This beautiful map of Nineveh is a sad remainder of the recent destruction caused by ISIS forces in the Northern Iraq area. For a time Nineveh was the greatest city in the World, capital of the Assyrian Empire, until its sacking in 612BC. Trade between the Mediterranean region and the East travelled along the Tigris River, bringing great wealth to the city.


As well as the threat posed by opposing forces fighting in and around Mosul  the area is also down-river of the Mosul Dam, declared in 2006 to be the most unstable in the world. Mosul is situated on a major fault-line and any tectonic activity in the area, which has in the past caused damage to temples and buildings at Nineveh, could be disastrous.

The main part of Nineveh, the Koiyunjik mound, has been excavated a number of times since the mid-1800s. Remains of Palace buildings and temples have been found here but looting has


caused considerable damage to the site. Modern Mosul now spreads east beyond the historical site of Nineveh with suburbs between the two mounds of Koiyunjik and Nebbi Yunus. As of the 9th of January the ruins of Nineveh were on the front-line of territory held by ISIS and the Iraqi Army.

The map is published by the East India Company, which up until a few years after the date of the map controlled large parts of the sub-continent. Given a Royal Charter to trade with India in 1600 the company subdued large parts of the country and it was only with an act of Parliament in 1858 following rebellion in 1857 that the British Government, in the form of the Raj, took over control.

leftVestiges of Assyria, sketch 1st, an ichnographic sketch of the remains of rightancient Nineveh, with the enceinte of the modern Mosul…constructed from trigonometrical survey in the spring of 1852 at the command of the Government of India by Felix Jones… Published by John Walker, Geographer to the Honble East India Company, Feb 2nd 1855. D19:30 Ninevah (1)


Christmas images and a puzzle

Images to celebrate Christmas from the Map Department in the Bodleian. The first two come from a book, Baedeker’s Guide to Palestine and Syria, published in 1898. These are the earliest maps held in the Bodleian for Bethlehem


Bethlehem, from Baedeker’s Guide to Palestine and Syria, 20606 f.7

At the time the guide was published Bethlehem was predominately a Christian community. Numerous churches and monasteries existed in the town but the most important of all was the cryptchurch first built in the 330’s over the cave of the nativity, now called the Church of the Nativity but on the plan called the Church of St Mary. The Church was, and still is, an important place of pilgrimage and the guide gives a number of pages to its description, with text and plans, including this one of the crypt, with ‘d’ representing the site of the nativity. The guide is full of fascinating plans and descriptions of the Holy sites; Christian, Muslim and Jewish, throughout the area, and the Library holds a large number of Baedeker’s of many countries and regions throughout the world.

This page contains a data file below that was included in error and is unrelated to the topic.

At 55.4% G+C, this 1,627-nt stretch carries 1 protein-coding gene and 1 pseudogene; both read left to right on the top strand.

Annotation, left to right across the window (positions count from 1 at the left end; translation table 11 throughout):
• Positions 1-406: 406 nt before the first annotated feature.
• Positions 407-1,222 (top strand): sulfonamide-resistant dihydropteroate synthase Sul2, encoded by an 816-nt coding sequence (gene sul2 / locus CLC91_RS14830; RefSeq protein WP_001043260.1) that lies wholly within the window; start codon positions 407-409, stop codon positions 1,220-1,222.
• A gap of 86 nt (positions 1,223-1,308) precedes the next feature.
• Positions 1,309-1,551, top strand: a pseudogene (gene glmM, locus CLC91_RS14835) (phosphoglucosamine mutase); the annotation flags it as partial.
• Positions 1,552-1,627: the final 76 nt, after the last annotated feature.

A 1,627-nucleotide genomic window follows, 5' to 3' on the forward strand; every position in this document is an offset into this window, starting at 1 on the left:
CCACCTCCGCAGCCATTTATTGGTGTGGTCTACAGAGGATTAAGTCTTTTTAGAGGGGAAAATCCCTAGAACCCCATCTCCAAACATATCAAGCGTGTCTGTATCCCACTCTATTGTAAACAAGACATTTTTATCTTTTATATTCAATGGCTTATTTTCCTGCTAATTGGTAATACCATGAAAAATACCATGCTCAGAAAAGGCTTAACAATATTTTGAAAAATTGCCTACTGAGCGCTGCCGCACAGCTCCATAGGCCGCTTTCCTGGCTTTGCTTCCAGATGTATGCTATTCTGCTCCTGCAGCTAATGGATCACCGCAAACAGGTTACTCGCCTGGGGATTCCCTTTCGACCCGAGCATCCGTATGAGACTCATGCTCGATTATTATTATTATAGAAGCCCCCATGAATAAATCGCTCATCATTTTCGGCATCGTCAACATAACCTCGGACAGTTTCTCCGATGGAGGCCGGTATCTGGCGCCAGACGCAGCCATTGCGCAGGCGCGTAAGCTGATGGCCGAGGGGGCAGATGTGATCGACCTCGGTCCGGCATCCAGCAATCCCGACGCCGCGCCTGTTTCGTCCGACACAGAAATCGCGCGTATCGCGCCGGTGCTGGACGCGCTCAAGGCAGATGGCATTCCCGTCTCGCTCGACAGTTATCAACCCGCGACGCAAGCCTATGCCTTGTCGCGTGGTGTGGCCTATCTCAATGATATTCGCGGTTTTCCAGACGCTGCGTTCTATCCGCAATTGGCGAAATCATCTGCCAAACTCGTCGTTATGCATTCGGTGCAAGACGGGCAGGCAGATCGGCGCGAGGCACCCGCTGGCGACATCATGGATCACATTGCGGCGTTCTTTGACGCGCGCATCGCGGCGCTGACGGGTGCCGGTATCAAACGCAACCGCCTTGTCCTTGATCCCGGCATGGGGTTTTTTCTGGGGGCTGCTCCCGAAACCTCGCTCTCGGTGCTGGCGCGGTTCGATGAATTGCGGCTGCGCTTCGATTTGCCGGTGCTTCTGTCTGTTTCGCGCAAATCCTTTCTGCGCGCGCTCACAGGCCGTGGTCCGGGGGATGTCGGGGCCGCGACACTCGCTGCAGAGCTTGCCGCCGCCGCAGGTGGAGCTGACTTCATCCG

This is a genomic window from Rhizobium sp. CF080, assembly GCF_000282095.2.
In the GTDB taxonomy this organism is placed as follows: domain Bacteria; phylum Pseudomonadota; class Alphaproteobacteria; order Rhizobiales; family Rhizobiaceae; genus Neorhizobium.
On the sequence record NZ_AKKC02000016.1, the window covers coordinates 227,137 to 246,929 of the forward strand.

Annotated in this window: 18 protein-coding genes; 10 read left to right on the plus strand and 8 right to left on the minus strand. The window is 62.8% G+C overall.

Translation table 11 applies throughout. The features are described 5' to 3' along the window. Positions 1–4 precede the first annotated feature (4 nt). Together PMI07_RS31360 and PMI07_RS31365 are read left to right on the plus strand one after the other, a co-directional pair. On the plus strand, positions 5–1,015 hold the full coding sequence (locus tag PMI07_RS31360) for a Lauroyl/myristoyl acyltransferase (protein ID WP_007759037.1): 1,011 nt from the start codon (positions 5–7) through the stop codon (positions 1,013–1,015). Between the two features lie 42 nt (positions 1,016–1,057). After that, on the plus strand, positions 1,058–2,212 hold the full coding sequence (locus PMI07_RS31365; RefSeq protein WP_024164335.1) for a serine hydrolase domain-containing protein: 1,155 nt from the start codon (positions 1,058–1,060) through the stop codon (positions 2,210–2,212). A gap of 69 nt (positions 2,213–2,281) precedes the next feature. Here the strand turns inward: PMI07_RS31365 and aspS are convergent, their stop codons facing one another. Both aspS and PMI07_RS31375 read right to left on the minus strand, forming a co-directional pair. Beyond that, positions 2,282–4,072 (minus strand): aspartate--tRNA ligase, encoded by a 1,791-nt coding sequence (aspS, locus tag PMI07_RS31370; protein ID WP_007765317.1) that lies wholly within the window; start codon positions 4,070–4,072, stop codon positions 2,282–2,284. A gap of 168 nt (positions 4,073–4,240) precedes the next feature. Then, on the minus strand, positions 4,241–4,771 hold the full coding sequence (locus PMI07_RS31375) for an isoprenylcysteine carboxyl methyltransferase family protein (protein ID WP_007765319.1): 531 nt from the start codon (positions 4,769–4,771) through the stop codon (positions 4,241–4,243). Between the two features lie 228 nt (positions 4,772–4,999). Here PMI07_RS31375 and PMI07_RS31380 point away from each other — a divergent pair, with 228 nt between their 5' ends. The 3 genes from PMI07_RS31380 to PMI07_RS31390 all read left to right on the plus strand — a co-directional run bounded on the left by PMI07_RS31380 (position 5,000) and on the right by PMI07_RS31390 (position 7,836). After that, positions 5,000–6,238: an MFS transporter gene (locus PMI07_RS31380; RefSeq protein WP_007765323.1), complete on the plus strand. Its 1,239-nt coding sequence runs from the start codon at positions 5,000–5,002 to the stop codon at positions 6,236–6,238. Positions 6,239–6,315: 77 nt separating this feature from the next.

The second set of images comes from a facsimile of a celebrated atlas of the Heavens, the Harmonia Macrocosmica, by Andreas Cellarius,  first published in Amsterdam in 1660. Cellarius was a Dutch mathematician and cartographer, and as with similar atlases of the time Cellarius’s work is a mixture of the classical and the modern. Classical with the inclusion of maps of the zodiac and the layout of the planets according to Ptolemy, modern with the inclusion of maps showing the theories of the solar system by astronomers such as Nicolaus Copernicus and Tycho Brahe and planetary motion around the earth, the phases of the moon and the sun’s journey in the sky.  This image is of the second of the Biblical star charts


with the Holy Manger in the top left, representing the constellation Lyra. The first of the Biblical star charts has the Three Kings, which here represent the constellation Hercules


3 kins

These images are from a facsimile of Andreas Cellarius’s Atlas Coelestis seu Harmonia Macrocosmica held on the open shelves in the map section of the Rare Books Reading Room in the Weston Library. G1 A1.2

Finally a puzzle. This map is one of a set of 12 covering an island which at first glance doesn’t seem to exist. The names do not appear on any gazetteer or atlas index. Created by the Canadian Military for planning purposes during the Second World War the maps have for a long


time been held in the Imaginary lands section of the map collection, a collection which includes maps of fictional places such as Middle Earth, Sodor, Ambridge and Emmerdale. It was only recently when going through this group of maps for an exhibition that staff looked at these 12 maps more closely and became convinced that the topography was real, but the names given weren’t. The defences, in purple, were too accurate, with notes saying ‘Third gun reported, but position unknown’, and then the note to the top, ‘This map is unreliable. It has been produced by enlargement from One inch to One miles maps…’. Of course this could have all been part of the deception, but there was enough there to make staff wonder. We’ve worked out where it is, can you? Email with an answer, no prizes, just the satisfaction of being right. Happy Christmas.